I make no apology for writing a similarly themed post to last year.
It is 100 years since Gallipoli and we have mourned and celebrated the lives of the men who bravely fought there- and we should go on doing this in gratitude for their service for as long as we all can. Because of their sacrifice we can live our lives in relative peace and without fear.
What I did not know, however, was that there were 8 women at Gallipoli too. Seven Australian nurses and their matron were on board the hospital ship The Gascon moored off Anzac Cove. From the ship's deck these women had to witness the massacre, listen to the cries of the fallen and dodge shells fired at the boat. They then had to tend to the wounded, deal with serious overcrowding on the ship and cope with rapidly diminishing resources. There is a detailed account of one of those nurses here. Muriel Wakeford wrote letters to her local newspaper back home describing the Gallipoli campaign and telling of the need for more medical personnel, braving a backlash from the government who had been sending out propaganda that we were winning the war. Having worked as a nurse for many years I cannot begin to imagine what life must have been like there, the horror and the suffering and the utter helplessness and frustration at not being able to give the care needed.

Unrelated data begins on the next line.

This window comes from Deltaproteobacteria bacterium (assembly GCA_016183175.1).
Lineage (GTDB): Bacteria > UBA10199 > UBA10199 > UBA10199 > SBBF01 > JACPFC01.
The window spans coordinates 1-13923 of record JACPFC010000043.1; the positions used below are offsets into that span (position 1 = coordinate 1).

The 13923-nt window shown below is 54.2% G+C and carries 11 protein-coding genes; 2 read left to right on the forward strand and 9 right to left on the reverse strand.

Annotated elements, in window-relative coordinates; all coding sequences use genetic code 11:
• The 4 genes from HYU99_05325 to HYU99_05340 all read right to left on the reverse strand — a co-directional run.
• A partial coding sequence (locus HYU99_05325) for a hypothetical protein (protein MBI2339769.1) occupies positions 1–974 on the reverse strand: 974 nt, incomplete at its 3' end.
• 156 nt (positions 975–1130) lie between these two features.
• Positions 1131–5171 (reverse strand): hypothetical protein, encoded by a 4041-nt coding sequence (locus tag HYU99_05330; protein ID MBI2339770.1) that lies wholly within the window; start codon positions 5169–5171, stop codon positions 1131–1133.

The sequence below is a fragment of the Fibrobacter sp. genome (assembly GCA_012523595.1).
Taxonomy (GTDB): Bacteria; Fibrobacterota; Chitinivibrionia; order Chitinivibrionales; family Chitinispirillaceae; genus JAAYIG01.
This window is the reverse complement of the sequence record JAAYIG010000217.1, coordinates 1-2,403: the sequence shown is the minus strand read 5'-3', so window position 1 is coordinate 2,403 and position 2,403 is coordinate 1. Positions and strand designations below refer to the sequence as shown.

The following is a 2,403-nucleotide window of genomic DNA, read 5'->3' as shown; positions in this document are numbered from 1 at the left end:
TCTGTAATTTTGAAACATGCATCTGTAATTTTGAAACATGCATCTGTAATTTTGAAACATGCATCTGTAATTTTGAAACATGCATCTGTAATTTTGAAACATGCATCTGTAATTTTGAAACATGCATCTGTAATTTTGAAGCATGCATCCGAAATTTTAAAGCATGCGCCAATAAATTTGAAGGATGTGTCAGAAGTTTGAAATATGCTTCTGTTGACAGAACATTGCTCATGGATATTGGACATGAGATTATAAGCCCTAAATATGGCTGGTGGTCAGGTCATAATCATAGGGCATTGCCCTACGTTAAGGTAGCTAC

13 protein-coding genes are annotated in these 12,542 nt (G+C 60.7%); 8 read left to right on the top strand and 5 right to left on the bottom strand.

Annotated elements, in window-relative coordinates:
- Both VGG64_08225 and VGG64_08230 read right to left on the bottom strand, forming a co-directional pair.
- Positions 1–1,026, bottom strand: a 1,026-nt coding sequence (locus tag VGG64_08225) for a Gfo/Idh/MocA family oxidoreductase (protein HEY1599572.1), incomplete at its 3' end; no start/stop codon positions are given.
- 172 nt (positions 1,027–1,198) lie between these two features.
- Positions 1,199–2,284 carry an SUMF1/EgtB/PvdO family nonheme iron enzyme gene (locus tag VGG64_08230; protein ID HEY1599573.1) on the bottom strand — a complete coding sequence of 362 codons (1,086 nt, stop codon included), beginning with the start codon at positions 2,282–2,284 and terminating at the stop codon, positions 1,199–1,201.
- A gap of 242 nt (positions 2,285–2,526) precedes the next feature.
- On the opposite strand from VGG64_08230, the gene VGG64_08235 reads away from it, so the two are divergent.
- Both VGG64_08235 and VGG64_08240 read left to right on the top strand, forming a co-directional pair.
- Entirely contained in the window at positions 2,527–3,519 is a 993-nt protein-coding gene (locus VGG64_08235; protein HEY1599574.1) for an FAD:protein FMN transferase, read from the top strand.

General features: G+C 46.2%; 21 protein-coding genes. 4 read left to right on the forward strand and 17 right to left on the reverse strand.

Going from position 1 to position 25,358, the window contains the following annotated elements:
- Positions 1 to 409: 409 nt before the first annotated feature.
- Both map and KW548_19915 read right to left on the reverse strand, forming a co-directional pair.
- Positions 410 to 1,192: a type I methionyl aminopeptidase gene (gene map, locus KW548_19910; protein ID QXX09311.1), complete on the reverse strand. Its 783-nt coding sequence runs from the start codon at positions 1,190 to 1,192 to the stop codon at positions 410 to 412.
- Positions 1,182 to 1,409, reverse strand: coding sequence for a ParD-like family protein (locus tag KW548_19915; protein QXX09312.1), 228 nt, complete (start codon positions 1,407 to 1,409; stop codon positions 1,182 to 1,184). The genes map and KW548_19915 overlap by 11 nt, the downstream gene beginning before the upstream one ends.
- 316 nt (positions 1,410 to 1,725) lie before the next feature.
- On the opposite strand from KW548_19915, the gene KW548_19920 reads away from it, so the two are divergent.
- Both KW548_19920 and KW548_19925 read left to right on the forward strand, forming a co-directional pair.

But this is also a romance blog and we celebrate the triumph of love over all, and I'm happy to say that Muriel led a life befitting one of our heroines- dealing with conflict and disapproval from all and amidst the chaos of war she fell in love with a dashing officer on board ship (which was obviously forbidden, plus he was catholic and she was protestant), but she finally overcame all barriers and married her sweetheart in 1916. They moved to Kenya and then to London after the war and had (at least) one son.
So, on ANZAC Day, while remembering the men who gave up their lives, please add in a huge prayer of gratitude to the 8 amazing women who cared for the sick and tended to the fallen with as much respect and honour as they could. And send up a little extra cheer for Muriel Wakeford, a true heroine of the time.
They shall grow not old, as we that are left grow old:
Age shall not weary them, nor the years condemn.
At the going down of the sun and in the morning
We will remember them